High Country News August 05, 1996
The merger of the Union Pacific and Southern Pacific railroads creates a monopoly that may leave some of Colorado and Utah's working towns without rail transport for their coal.
Consensus issue reprinted, odds and ends, summer visitors, looking for lost freelancers.
Endangered California condors will not be restored to northern Arizona on schedule, owing to opposition by local towns such as Kanab, Utah.
The installation of cellular transmitters in Yellowstone National Park means hikers can now use cellular phones on the trails.
In one of the largest class action suits ever filed against the federal government, 300,000 Native Americans are demanding a full statement of their individual Indian Money Accounts from the Bureau of Indian Affairs.
An out-of-court settlement with public agencies will give more than $2 million to survivors of an outing in Utah's Kolob Canyon that killed two Explorer Scout leaders.
The Southwest's drought has Navajos discussing overgrazing on the reservation and the need for range reform.
The drought helps spur a religious resurgence for traditional Navajos, as shown by a ceremony on Colorado's Hesperus Peak, one of the Four Sacred Mountains in Navajo lore.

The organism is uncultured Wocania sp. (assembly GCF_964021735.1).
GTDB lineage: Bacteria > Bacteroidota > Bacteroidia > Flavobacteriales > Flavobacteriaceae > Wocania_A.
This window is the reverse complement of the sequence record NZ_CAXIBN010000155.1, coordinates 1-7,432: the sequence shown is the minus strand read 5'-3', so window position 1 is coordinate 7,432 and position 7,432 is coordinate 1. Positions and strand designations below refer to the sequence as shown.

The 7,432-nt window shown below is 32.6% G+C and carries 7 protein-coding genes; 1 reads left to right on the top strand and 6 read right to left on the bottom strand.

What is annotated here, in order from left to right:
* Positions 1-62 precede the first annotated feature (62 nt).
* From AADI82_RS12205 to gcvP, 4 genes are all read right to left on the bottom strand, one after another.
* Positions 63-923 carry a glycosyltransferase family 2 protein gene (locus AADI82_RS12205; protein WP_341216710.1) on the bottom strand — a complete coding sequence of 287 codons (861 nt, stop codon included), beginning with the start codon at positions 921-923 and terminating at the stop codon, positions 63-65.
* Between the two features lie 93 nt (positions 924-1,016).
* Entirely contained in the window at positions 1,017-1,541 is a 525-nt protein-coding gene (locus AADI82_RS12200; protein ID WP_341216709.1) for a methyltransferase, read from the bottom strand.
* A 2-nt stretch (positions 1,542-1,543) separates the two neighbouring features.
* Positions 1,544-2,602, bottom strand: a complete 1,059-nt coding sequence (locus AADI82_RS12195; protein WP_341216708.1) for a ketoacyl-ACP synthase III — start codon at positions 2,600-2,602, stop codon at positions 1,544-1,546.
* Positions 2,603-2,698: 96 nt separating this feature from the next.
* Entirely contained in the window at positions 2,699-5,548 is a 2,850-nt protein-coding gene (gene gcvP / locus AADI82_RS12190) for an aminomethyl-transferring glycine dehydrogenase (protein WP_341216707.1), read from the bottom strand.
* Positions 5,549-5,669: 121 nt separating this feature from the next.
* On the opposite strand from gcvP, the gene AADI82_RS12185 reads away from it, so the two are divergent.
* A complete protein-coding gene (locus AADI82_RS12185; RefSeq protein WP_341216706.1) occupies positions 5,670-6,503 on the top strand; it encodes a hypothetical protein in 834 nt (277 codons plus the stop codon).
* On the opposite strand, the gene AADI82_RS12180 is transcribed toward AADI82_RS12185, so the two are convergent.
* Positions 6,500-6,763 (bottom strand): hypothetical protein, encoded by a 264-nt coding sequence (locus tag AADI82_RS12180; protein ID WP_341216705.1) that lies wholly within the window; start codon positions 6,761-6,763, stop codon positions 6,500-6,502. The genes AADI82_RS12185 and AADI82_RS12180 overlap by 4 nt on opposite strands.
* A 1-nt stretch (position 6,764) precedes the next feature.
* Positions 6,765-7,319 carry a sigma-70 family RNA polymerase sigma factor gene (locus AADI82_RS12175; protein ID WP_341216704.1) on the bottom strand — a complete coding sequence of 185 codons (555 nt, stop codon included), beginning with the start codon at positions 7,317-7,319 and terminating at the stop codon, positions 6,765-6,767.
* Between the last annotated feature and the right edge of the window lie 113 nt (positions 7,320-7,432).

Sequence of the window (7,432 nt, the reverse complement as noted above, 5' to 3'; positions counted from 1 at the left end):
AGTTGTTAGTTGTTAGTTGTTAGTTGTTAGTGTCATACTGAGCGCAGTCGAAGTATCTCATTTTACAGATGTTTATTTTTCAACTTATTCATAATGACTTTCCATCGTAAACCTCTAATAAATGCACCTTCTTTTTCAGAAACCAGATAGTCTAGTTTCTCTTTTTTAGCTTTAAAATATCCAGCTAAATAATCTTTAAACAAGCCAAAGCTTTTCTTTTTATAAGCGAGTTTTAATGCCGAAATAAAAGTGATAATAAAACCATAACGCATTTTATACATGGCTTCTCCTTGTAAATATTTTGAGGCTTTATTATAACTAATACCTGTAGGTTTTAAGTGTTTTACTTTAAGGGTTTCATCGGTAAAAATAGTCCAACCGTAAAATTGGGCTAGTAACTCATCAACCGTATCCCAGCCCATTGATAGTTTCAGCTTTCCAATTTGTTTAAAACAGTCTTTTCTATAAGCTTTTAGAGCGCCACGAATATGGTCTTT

The House of Representatives votes to halt funding for Colorado's controversial Animas-La Plata water project.
A coalition of ranchers and Montana tribes leads a 600-mile march to protest a gold mine in Montana's Sweet Grass Hills.
Despite opposition and apathy from the public, "takings" legislation continues to appear in Congress.
The Forest Service tries to lift an injunction against logging on 11 national forests in Arizona and New Mexico, but a federal judge orders the chainsaws silent again until the question of the Mexican spotted owl is addressed.
The survey "American Views on National Park Issues" shows that parks are very important to citizens.
The Butterfly Pavilion and Insect Center opens near Denver, Colo.
ONE/Northwest seeks to put Northwest environmentalists on the Internet.
The Greater San Juan Partnership wants to protect the southern Rocky Mountains.
An exhibit in Denver, Colo., called "The Real West" re-examines old myths but pulls some punches, too.
Heard Around the West
Overheard cafe conversations in North Dakota; "Amazing Grace" radio in South Dakota; sheep's "beautiful buttocks" gone; fish image problems; Arizona speeding excuses; Idaho UFOs.
The condition of being a railroad buff is probably hereditary, says the writer, remembering the trains of his childhood.